Notably, ISS is not yet proposing to eliminate the grandfathering of companies with the other adverse governance provisions, specifically classified boards and supermajority vote requirements to amend governing documents.

Board accountability on climate

Another major proposed change for 2022 is the addition of a new policy that would seek to hold boards accountable for climate change risks. ISS will generally recommend that investors vote against or withhold from responsible incumbent directors, committees, or full boards of significant greenhouse gas (GHG) emitting companies – for 2022, companies on the Climate Action 100+ focus list – that do not take certain minimum steps necessary to understand, assess, and mitigate climate-change risks to the company and the broader economy.

The “minimum steps” for 2022 under the proposed policy are outlined below.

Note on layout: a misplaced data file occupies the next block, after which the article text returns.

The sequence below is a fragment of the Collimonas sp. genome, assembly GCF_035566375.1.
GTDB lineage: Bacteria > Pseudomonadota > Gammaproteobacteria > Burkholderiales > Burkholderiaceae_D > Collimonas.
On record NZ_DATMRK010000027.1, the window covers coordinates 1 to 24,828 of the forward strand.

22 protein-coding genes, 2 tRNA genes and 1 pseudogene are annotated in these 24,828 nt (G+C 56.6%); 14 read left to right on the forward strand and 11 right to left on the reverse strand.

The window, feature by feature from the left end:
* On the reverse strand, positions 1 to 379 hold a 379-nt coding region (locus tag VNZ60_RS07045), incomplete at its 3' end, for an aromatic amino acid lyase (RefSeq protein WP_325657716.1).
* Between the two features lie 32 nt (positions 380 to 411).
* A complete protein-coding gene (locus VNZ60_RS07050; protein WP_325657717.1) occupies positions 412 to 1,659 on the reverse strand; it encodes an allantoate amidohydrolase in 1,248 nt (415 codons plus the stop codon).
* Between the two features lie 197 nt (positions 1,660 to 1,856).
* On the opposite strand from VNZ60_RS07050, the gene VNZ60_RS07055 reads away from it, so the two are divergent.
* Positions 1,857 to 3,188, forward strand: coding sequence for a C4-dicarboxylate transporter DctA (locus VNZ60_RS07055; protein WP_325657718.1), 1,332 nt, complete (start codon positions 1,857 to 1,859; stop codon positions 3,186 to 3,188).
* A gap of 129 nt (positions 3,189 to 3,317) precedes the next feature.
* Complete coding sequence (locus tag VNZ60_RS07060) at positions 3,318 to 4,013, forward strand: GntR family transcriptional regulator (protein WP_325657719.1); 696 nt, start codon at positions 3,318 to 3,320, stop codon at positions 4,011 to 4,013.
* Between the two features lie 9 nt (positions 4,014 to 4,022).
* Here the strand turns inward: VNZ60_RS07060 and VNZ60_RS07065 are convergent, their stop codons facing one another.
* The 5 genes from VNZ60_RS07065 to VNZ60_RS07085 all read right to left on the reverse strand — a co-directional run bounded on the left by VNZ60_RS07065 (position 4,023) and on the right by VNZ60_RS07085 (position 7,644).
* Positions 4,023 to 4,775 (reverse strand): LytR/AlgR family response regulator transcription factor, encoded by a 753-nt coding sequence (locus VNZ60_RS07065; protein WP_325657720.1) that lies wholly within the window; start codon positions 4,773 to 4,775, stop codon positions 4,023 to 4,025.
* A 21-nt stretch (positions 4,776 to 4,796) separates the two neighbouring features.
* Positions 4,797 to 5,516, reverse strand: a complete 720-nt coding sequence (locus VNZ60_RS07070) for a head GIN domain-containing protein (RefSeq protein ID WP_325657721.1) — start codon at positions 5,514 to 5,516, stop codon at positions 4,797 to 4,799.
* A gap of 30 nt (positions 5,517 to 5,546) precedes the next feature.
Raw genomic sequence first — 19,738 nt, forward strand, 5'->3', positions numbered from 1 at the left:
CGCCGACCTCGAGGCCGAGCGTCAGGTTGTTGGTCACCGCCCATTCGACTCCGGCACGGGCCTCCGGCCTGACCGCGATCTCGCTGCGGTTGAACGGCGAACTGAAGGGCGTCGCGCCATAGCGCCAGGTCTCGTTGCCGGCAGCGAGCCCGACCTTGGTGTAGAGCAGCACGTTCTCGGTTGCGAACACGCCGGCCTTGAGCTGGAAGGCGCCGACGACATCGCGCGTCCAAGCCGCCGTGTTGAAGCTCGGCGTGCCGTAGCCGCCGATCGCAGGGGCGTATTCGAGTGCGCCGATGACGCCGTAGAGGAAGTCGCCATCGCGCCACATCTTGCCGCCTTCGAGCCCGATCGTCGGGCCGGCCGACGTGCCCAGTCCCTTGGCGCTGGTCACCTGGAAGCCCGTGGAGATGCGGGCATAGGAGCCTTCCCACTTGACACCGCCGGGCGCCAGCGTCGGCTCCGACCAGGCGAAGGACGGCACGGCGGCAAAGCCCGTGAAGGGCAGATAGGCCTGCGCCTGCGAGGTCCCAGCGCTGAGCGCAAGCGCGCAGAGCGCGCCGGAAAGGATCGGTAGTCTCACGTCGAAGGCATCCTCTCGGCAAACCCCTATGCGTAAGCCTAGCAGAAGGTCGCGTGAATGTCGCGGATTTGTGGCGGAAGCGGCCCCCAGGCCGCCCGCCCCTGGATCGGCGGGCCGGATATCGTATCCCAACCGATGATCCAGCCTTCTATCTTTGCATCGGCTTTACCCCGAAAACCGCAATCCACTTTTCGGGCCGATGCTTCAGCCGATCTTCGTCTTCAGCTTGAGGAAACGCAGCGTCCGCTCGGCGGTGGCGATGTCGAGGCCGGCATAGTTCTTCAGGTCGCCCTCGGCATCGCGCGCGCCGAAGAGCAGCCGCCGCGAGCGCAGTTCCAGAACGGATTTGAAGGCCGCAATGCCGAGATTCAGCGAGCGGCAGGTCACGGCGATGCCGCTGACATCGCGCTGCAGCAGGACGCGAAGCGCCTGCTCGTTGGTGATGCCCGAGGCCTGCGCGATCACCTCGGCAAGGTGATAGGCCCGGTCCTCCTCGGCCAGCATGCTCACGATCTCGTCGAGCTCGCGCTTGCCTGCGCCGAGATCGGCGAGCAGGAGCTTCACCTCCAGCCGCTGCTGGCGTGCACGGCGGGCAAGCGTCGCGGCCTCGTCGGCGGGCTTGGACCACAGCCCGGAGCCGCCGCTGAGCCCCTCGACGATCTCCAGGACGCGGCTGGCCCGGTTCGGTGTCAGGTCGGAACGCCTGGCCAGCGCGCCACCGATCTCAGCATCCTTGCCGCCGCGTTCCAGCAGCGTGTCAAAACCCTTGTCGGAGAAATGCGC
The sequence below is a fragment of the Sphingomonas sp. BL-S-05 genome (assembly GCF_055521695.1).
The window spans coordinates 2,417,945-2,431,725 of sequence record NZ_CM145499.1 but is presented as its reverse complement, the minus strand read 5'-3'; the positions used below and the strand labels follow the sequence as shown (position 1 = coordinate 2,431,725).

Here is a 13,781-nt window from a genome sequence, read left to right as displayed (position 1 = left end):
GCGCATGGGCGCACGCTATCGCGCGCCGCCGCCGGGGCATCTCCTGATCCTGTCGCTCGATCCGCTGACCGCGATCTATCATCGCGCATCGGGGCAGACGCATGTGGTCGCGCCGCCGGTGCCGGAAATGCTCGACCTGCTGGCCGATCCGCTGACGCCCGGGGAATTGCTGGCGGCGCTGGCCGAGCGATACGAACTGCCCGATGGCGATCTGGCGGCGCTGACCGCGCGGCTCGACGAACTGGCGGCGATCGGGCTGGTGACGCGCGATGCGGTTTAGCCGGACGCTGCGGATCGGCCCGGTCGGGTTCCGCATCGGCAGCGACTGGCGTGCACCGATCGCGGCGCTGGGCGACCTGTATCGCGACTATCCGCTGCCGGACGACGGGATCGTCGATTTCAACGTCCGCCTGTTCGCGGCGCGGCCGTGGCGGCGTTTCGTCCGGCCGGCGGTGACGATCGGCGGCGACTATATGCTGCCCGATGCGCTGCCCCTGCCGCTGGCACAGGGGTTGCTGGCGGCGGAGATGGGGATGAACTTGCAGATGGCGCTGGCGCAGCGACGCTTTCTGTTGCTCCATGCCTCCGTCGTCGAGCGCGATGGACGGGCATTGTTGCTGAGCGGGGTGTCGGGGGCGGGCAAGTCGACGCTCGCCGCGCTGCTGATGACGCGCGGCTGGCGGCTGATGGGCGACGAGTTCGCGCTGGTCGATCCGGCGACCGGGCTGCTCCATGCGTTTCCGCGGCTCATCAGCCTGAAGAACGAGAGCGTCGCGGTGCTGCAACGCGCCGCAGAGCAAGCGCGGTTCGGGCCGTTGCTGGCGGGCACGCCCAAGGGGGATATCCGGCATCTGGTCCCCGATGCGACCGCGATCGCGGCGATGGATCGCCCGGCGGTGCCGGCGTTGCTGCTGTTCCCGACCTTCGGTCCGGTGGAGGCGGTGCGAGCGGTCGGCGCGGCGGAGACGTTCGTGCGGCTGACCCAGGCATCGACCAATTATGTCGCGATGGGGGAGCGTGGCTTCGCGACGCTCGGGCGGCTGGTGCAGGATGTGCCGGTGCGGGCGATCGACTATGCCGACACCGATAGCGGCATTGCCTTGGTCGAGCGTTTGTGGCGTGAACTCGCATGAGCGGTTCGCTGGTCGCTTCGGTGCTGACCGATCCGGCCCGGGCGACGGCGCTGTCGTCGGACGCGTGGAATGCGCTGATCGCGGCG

• Detailed disclosure of climate-related risks

    ISS cites as an example the framework established by the Task Force on Climate-Related Financial Disclosures (TCFD), which includes board governance measures, corporate strategy, risk management analyses, and metrics and targets.
  • Appropriate, well-defined and quantitative GHG emissions reductions targets

    Targets for Scope 3 emissions related to a company’s products and supply chain will not be required for 2022, but the proposed policy states that the targets should cover “at least a significant portion” of the company’s direct emissions.

ISS states that what it views as the “minimum steps” for compliance with this policy will become more stringent over time.

The addition of this policy is not surprising, given the results of the Climate Survey, where strong majority of investor respondents (more than 85%) supported “clear and detailed disclosure as a minimum criterion for companies strongly contributing to climate change.”

‘Say-on-climate’ proposals

Finally, ISS has added draft policies on climate-related management and shareholder proposals.

ISS will recommend a case-by-case vote on management proposals that seek approval of a company's climate transition plan, taking into account the scope and rigor of the plan. ISS will consider a broad range of information when evaluating these proposals, including: